Sunday, June 13, 2010

Not So Deep Thinking

The passage below comes from “Local animal rights activists are making strides with new tactics,” an article by reporter Deborah Ziff posted on the Wisconsin State Journal’s website on June 12, 2010.
Eric Sandgren, director of UW-Madison's animal care and use programs, said the university has been "tremendously influenced" by animal rights groups. The pressure has prompted the university to be more open with meetings and records, Sandgren said.

"They keep putting it in front of my face that I'm responsible for these animals," he said. "Yes, it does make me take it more seriously."

However, research opponents say they are still far from their ultimate goal: the elimination or significant reduction of animals used for research. Many scientists believe animal research is well-regulated and greatly benefits science and medicine.

"I have thought very hard about this," Sandgren said. "I have considered the ethics. The animal activists have thought very hard about this and considered the ethics. We reach very different conclusions, using the same ethical tools. That does not mean either of us has done anything wrong."

Eric Sandgren claims that pressure from animal rights groups has prompted the university to be more open with meetings and records. This isn’t accurate.

About six years ago, the university tried to bar public attendance at and any recording of meetings of the six animal care and use committees. University legal counsel told them that they could bar public attendance at only the closed sessions, which they continue to do even when they have few if any items on the agenda that would legally justify a closed meeting.

During this same period, the university has become much less open regarding public records. A lawsuit was recently filed against them over this exact problem. They are increasingly using high fees, and even open-ended cost "estimates" as barriers to public access to public records. And the redactions – the parts censored from public view – are often significant.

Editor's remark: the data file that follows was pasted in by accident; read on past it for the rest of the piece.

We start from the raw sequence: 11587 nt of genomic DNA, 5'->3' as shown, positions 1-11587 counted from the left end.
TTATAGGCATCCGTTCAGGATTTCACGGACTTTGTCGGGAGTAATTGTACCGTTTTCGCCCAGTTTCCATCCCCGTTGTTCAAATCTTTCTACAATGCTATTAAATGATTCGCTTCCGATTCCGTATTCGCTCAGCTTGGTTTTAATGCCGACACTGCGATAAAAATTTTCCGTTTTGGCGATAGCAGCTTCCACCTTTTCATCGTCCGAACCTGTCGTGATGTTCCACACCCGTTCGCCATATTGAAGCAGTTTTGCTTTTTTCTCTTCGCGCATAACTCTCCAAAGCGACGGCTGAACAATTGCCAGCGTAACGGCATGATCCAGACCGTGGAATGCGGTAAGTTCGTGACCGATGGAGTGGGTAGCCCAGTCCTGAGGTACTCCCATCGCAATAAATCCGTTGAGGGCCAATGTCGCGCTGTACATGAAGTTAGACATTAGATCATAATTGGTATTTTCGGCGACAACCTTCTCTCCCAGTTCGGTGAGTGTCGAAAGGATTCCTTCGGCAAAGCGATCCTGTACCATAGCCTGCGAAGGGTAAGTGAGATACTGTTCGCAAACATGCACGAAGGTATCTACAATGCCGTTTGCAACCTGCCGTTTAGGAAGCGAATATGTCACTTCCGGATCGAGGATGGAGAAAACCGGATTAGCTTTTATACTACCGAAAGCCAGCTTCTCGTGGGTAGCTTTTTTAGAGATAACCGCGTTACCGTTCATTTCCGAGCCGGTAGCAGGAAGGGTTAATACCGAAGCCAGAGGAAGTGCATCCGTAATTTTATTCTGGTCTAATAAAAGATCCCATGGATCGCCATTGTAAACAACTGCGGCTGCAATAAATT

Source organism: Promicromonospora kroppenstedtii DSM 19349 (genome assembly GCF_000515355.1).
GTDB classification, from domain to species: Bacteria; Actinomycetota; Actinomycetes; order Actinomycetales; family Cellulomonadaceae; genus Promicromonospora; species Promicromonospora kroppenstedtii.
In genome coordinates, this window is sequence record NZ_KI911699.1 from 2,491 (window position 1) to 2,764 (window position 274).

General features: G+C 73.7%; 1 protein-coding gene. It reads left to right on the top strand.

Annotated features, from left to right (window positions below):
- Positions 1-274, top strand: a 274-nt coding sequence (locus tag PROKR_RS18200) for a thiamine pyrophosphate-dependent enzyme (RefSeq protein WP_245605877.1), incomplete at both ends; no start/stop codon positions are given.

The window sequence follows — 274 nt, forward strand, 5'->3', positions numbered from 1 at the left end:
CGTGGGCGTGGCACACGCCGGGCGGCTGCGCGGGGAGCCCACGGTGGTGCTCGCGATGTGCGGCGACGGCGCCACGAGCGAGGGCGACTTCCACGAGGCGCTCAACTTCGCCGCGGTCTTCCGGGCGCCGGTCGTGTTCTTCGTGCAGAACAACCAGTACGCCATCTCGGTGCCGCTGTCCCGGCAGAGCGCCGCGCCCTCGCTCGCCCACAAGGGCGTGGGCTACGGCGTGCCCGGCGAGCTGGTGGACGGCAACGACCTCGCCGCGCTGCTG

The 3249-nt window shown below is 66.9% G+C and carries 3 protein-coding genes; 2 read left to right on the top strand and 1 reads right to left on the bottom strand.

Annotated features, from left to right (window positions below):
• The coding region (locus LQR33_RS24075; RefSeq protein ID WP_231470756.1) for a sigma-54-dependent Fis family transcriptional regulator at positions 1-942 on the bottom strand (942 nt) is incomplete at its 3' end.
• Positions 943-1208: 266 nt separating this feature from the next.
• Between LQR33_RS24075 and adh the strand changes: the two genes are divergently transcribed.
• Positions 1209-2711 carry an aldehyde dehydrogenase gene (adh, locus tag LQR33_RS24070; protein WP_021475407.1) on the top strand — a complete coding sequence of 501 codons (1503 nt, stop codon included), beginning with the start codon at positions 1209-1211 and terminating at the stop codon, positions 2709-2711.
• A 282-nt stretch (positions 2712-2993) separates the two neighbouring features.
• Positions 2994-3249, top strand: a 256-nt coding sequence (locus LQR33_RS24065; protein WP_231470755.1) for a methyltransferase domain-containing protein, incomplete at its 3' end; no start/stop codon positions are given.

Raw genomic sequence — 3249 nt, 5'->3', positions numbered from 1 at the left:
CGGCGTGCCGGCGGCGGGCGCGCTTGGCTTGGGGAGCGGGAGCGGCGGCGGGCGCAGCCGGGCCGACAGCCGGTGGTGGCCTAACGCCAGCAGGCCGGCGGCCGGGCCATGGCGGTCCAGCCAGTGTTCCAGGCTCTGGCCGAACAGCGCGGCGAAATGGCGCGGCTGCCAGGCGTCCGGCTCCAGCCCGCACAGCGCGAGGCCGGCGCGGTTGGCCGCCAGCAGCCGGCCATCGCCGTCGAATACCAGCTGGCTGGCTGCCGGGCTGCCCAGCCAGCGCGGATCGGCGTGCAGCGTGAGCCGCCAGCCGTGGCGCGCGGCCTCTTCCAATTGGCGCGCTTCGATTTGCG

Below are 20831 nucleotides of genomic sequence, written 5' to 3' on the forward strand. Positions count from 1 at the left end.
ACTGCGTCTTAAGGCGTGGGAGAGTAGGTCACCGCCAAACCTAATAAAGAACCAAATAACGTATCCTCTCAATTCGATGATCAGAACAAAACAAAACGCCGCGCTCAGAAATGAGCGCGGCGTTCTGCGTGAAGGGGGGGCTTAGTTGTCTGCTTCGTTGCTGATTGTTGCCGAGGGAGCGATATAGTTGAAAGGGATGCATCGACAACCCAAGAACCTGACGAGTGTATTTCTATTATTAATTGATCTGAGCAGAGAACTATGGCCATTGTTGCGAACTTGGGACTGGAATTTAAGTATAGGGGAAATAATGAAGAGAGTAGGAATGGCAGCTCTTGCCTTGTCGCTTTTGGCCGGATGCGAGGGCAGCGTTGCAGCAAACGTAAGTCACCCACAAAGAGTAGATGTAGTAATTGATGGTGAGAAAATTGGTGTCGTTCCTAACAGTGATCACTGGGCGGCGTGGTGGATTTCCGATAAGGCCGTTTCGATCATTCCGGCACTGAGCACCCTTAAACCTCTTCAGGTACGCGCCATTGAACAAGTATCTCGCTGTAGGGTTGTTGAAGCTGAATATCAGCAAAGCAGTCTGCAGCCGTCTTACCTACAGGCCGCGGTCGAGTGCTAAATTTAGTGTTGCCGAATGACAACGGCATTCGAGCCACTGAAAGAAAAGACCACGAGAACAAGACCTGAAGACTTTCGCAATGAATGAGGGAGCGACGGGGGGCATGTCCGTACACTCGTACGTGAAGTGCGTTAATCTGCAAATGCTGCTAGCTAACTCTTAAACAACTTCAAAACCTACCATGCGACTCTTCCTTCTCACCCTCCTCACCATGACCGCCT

Reporter Ziff writes: “However, research opponents say they are still far from their ultimate goal ... Many scientists believe animal research is well-regulated and greatly benefits science and medicine.”

Ziff misleadingly and conveniently mislabels people who are opposed to cruelty as being opposed to research. [But see the comment.]

And she is errors again when she claims that: "Many scientists believe animal research is well-regulated." In fact, even the USDA’s Office of Inspector General has found that USDA oversight of animal research is lax and largely ineffective. It is unlikely that Ziff interviewed scientists who were not financially vested in the system or who do not have a personal or professional interest in controlling public perception.

Eric Sandgren says that he has thought very hard about the use of animal and has considered the ethics. Eric Sandgren may believe this, but an independent observer would probably say that his thinking wasn’t very deep or productive.

Eric Sandgren has explained clearly on a number of occasions why he believes animal research is ethical: it is legal.

This is the part and the parcel that has resulted from Eric Sandgren’s “very hard thought” about human society’s instrumental use of animals. But even his claim that he finds if acceptable due to its current legality must be taken with a grain of salt.

In an article co-written by reporter Ziff and placed on line June 4, barely a week before the article discussed here, Eric Sandgren commented on the university’s illegal decompression experiments on sheep, said: “Any kind of an approach that puts scientists or anyone else at risk for legal action obviously is going to have a kind of dampening effect.”

1 comment:

Anonymous said...

Deb Ziff of the Wisconsin State Journal used the term "research opponents" because I suggested it. I appreciate Deb's sensitivity to the issue of what we should be called.

As long the context of experiments on monkeys is clear, I am definitely a research opponent. I oppose experiments on monkeys because they are unethical. One reason why I do not like the term "animal rights activist" is that treating non-human animals more ethically does not require us to grant them any rights. Let's keep the focus on ethical treatment.

But determining the best term to use is challenging. It's not easy to find a term that is accurate, makes sense to most people, and has not been colored with negative connotations by research proponents.